Abstract: An Overview of Experimental Mudstone Sedimentology - Results of Experiments and Applications to the Rock Record

The processes affecting the transport and deposition of mud in natural environments are still poorly understood, yet, understanding these processes is important because much of the earth's surface is covered with muddy substances, two thirds of the sedimentary rock record consist of mudstones, mud accumulation impacts water reservoirs, harbors, and shipping lanes, and because mudstones are an increasingly important energy resource.

From the perspective of a sedimentologist, the need for experimental work in mudstone sedimentology comes from the realization that many mudstones contain small-scale sedimentary structures that can potentially provide information about depositional conditions and history. However, as soon as one attempts to harness these features for interpretation of environments of deposition, one realizes that there simply is not much information available that allows us to link features observed in the rock record to measurable sets of physical variables in modern environments.

Although one might hope to glean the required information from studies of modern mud accumulating environments, the heterogeneity of modern sediments makes it quite difficult to connect observed sedimentary features and measured process variables. Thus, study under controlled conditions in flumes and other experimental apparatuses is essential for true improvement of our understanding of mud deposition.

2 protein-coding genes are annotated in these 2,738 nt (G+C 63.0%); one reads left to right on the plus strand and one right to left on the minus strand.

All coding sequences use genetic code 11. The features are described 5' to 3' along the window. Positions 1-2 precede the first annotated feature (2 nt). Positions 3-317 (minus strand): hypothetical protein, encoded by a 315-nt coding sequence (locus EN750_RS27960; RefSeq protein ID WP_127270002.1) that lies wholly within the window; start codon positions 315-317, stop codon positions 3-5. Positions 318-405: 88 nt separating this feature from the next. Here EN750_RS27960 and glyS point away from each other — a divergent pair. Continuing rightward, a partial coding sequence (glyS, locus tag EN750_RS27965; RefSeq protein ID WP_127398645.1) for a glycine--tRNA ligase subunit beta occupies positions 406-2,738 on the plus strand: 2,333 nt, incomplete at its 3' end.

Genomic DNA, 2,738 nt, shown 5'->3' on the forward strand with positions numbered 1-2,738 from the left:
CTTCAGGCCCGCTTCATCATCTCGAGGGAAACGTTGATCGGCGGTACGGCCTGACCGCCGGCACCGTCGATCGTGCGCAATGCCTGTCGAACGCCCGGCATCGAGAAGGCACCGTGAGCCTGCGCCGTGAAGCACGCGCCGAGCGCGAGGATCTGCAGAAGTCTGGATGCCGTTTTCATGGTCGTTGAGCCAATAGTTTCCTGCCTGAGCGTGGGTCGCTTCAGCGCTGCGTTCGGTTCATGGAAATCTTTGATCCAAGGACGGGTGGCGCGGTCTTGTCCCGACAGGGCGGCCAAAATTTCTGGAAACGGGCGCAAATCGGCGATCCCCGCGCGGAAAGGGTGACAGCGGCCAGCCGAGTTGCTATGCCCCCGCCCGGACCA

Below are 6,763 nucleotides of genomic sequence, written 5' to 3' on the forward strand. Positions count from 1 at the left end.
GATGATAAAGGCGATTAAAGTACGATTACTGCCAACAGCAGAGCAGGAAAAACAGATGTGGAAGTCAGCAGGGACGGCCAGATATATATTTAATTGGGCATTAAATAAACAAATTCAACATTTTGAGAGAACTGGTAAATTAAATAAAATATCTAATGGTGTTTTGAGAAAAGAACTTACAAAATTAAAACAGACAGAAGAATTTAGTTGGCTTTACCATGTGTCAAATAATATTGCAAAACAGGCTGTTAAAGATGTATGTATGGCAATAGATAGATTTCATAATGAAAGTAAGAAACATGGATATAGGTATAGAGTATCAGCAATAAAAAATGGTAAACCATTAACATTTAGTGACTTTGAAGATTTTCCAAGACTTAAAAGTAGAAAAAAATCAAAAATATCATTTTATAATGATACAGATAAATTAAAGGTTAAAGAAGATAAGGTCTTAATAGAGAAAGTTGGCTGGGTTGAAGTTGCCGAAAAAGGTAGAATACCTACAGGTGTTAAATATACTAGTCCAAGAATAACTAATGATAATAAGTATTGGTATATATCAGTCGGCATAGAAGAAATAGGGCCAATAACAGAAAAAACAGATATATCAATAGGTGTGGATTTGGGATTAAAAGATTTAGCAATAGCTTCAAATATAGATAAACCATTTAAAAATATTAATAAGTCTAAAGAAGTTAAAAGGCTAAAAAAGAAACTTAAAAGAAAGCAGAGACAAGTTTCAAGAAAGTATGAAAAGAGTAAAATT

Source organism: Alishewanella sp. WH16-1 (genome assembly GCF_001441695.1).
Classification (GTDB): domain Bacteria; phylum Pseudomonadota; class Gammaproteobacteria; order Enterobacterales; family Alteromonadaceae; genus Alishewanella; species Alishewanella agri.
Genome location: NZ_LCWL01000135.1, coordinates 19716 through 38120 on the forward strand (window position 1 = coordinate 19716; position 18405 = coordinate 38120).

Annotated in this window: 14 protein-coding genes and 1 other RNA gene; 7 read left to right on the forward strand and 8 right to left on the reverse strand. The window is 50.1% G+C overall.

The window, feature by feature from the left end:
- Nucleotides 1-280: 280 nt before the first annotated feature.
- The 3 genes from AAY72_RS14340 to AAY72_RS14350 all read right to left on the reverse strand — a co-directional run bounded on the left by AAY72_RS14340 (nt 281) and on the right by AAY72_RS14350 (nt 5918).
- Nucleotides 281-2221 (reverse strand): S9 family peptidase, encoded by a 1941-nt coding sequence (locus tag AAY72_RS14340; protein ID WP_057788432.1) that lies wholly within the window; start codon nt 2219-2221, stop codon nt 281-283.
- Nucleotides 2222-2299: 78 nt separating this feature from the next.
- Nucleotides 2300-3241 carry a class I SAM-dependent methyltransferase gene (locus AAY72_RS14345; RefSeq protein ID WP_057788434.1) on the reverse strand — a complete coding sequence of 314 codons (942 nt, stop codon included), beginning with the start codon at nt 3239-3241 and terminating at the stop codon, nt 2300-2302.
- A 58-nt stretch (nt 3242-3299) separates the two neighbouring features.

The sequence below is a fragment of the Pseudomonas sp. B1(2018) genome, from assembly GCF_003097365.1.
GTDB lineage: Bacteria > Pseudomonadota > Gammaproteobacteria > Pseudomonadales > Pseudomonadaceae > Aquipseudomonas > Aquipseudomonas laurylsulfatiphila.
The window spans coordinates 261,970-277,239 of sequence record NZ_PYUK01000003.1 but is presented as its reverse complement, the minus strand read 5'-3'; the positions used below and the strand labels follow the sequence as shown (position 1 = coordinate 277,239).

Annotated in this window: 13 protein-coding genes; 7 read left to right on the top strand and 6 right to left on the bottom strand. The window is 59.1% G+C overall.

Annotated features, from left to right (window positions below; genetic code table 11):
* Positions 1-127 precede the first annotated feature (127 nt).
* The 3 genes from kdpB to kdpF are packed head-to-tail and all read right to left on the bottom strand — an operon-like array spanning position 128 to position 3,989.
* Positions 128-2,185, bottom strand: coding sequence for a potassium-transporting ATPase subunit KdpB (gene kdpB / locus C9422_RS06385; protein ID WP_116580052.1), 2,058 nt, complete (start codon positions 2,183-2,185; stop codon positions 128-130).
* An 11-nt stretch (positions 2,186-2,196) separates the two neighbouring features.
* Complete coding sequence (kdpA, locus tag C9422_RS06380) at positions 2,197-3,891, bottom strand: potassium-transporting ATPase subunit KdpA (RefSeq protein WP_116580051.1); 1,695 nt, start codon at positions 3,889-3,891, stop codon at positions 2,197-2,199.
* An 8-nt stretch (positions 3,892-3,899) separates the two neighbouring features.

Flumes can be used to obtain quantitative information about depositional and erosional parameters, but it is of critical importance that the flume be designed in a way that flocculated materials move under shear stress conditions that would be reasonable in natural environments. Recent flume studies have shown that muds can form deposits at flow velocities and shear stresses that would suffice to transport and deposit medium grained sand. Mud suspensions are prone to flocculation and the resulting floccules travel in bedload and form ripples that accrete into beds. The latter finding suggests that for example many laminated shales were deposited from currents rather than by settling from slow moving or still water. There are many other sedimentary features in shales that can be reproduced in flume studies.

As continued progress is being made, these will in coming years provide a quantitative basis for shale sedimentology, as well as offer the potential to better understand the parameters that determine the performance of shale gas reservoirs.

Distinguished Lecturer

Juergen

Juergen Schieber

Professor

Indiana University